Microsoft has for its Office 2016 for Mac suite that addresses multiple, fixes bugs and adds select new features across Word, Excel, PowerPoint, OneNote and Outlook. Version 15.8.0 allows Outlook to be used in full-screen mode for viewing multiple messages or invitations side by side. The update also makes it easier to find available Outlook conference rooms at your desired meeting time.
Outlook tries to load for my e-mail and then a white screen appears and it kicks back to desktop with a box pop that reads 'Cannot start Microsoft Office Outlook. Cannot open the Outlook Window' What.
In Word, PDF files can now be saved to flash drives. Meanwhile, Excel and PowerPoint have gained new selection panes to keep track of worksheet objects and slideshow objects respectively, and rearrange their placement and order. In OneNote, shapes can now be added to notebook pages and now support the built-in shapes gallery.
OneNote, Excel and PowerPoint all received general bug fixes. The free update is available from Microsoft AutoUpdate within Office 2016 for Mac, or the Microsoft Download Center, and requires OS X Yosemite 10.10 or later and a valid Office 365 subscription. On my 27 inch iMac? On my 13 inch MacBook Pro? Absolutely I use it, it adds a surprising amount of UI real estate. If I had an 11 inch MacBook Air?
It would be invaluable. Vast majority of us have no need for it as it hides the dock and menu, ultimately making multitasking a pain in the ass. It really is a redundant feature, one that is actually detrimental to getting things done quickly. Apple should just add an option in system settings to make the green button act as a 'maximize window' without going into fullscreen.
It'd satisfy everyone. It's funny because nobody uses fullscreen. Every application I use is in full-screen. Notification Center keeps me informed but I do all of my work in full screen except when I need to do work in multiple MS Excel windows. MBP Core i7 Retina w/ 24' Dell 4K UltraSharp display.
I'm reading this thread in full-screen. Running these apps all in full-screen: * Reeder * Mail * Slack * Messages * Safari * iCal * Excel * Outlook * Photos Bbedit and Deliveries and Lync are in Window mode Photos: You can make a generalization that 'Fullscreen is used by very few people' but saying 'nobody users it' is technically incorrect. There are dozens of us!:) =============== The more important feature Microsoft Office has yet to adopt is Multi-Core support for more than 2 cores. The average file-size of my MS Excel documents is 50 megabytes. Some of them are 80MB. The fact that I have a beach-ball w/ only 2 of my 8 cores used(Core i7 Quad-Core and Hyperthreading) and my computer isn't even breaking a sweat yet MS Office is costing me valuable time.it's embarrassing.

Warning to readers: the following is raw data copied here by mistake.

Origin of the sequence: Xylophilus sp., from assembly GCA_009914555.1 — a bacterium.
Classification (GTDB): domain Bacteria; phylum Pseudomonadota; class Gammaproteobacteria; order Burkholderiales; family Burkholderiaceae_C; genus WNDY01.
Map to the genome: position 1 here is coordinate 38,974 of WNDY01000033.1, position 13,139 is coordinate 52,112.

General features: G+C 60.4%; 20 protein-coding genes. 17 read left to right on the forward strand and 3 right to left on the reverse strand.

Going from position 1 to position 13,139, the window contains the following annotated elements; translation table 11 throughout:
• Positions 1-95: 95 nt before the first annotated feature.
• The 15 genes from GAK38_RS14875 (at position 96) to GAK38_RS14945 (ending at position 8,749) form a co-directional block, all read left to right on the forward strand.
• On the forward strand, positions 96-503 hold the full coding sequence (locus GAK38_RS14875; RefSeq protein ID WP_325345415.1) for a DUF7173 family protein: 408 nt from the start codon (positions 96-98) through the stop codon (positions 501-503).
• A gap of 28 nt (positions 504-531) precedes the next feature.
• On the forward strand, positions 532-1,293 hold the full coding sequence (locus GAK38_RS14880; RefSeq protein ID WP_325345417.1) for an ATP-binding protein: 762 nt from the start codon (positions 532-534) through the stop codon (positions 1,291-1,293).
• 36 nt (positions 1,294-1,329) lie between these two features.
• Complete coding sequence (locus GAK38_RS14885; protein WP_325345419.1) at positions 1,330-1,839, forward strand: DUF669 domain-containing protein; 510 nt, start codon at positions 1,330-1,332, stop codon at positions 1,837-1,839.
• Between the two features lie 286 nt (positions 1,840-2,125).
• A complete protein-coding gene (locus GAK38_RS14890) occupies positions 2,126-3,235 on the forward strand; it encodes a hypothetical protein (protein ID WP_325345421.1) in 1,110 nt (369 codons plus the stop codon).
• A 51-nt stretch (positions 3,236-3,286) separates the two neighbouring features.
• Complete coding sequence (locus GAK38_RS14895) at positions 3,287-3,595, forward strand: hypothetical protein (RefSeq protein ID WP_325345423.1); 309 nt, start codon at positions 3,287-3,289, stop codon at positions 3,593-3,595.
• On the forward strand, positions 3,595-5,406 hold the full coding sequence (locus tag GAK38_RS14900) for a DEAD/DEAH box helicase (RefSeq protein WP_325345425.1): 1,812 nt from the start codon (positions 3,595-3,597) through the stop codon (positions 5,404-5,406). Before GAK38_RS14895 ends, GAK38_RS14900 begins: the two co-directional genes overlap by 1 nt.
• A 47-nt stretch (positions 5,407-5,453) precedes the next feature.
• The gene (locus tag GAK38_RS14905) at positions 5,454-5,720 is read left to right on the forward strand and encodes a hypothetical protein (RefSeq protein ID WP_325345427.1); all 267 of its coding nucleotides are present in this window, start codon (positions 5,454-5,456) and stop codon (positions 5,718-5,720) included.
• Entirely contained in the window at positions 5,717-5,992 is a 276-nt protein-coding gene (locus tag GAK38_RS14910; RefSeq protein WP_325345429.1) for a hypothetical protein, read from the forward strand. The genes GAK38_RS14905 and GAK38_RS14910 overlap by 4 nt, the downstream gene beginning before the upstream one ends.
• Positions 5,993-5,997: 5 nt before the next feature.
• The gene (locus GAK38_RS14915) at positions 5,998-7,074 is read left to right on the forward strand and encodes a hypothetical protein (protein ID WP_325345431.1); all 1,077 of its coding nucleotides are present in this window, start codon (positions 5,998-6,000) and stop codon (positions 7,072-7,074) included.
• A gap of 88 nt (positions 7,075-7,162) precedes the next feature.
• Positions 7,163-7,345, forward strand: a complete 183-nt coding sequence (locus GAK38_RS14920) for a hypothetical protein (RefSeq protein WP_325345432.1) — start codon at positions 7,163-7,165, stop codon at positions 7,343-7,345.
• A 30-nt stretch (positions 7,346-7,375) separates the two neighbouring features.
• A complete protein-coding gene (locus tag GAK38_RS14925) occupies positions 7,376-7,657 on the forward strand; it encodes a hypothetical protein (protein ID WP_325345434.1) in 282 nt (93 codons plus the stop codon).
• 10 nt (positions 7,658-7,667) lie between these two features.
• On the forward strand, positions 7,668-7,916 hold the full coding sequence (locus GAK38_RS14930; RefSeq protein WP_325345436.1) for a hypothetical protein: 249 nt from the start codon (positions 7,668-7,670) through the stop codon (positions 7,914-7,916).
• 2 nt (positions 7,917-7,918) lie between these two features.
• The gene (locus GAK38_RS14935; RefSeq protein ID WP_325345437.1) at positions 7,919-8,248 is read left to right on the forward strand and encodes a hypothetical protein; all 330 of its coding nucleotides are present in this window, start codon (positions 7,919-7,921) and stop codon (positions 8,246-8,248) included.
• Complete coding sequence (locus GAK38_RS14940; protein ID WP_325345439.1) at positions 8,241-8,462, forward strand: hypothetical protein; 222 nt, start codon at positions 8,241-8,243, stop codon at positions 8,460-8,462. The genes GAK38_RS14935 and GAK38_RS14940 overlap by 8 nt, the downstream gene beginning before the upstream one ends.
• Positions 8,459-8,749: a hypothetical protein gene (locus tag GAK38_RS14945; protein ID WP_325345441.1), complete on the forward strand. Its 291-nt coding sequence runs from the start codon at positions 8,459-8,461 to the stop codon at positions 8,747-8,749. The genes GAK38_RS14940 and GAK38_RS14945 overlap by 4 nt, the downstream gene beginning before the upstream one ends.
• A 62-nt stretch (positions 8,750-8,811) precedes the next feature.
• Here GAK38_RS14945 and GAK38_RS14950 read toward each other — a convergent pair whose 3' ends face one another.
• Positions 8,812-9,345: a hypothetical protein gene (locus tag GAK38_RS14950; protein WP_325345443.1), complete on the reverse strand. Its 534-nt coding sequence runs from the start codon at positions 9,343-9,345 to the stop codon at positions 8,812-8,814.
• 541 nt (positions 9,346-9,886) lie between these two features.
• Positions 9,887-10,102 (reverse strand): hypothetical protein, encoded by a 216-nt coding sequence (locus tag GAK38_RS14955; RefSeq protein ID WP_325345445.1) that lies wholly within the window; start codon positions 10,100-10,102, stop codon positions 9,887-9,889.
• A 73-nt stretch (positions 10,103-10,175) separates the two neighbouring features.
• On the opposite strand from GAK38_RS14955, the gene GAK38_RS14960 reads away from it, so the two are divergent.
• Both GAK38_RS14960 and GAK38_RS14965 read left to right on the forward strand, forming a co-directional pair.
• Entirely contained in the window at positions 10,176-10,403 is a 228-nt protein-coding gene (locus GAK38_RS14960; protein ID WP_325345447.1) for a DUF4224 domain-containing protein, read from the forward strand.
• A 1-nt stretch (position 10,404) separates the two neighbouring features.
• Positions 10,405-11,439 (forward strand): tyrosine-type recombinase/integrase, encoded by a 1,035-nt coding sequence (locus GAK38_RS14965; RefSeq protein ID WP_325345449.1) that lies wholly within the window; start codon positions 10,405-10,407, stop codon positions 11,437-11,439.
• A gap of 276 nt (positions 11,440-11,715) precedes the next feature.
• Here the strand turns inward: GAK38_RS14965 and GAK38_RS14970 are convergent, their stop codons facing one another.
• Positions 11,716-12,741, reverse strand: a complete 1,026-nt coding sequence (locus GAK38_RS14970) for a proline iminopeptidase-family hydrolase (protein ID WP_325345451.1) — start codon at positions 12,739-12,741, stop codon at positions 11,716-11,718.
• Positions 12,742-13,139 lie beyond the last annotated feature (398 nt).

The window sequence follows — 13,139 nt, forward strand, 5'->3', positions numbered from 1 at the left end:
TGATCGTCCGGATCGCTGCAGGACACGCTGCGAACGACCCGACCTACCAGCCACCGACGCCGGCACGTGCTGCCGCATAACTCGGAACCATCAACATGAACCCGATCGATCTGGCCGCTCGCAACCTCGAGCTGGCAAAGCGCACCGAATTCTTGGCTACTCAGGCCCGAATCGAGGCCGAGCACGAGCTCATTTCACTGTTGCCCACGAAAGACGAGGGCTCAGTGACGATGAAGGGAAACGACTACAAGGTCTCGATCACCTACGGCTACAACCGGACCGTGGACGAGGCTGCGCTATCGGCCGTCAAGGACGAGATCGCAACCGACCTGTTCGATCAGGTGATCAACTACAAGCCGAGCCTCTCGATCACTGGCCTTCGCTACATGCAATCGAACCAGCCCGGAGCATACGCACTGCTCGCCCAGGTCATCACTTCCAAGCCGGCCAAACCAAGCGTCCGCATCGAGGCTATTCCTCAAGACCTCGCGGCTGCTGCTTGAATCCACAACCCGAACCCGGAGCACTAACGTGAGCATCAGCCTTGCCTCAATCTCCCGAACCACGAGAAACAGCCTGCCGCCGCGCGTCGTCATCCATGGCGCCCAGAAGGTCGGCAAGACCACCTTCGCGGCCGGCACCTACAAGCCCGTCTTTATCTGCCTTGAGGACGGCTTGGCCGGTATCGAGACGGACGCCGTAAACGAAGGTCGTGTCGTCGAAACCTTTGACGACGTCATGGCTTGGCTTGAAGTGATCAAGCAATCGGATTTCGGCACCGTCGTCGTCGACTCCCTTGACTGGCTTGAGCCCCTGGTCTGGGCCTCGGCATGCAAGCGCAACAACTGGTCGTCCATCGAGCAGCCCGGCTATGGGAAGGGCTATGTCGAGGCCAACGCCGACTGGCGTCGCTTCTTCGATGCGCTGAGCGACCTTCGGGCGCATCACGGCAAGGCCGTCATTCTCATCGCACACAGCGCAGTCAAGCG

It sometimes takes 60 seconds to render some operations and the CPU could take on more tasks if Office would adopt Grand Central and Full Cocoa.
• Look closely at the crosshair as you make the selection box to see the height and width in pixels. To make a perfect square, for example, you want these two numbers to be the same. • To screenshot a particular window without worrying about pixels at all, press Space right after you see the crosshair appear. Then, just click the window you want to screenshot, and the image that saves will include only that window. • Press Space before you finish making the selection box to allow the box to be moved. That way, you can get the dimensions you want, but then you can move the box to the specific place where you want the screenshot to be taken. • If you hold down Shift before finishing the selection box, you can also move the screenshot, but it will be restricted to moving horizontally only.
• You can take a timed screenshot in Mojave if you want the screenshot to take place a few seconds from now. Perhaps what you want to screenshot can only be activated with the same keystroke for a screenshot (in other words, activating a regular screenshot would interrupt the action). You can do a timed screenshot through Command+Shift+5: click Options when you see it, and then choose a timer option. For High Sierra and older versions of Mac, open Grab and go to Capture > Timed Screen, and then click Start Timer.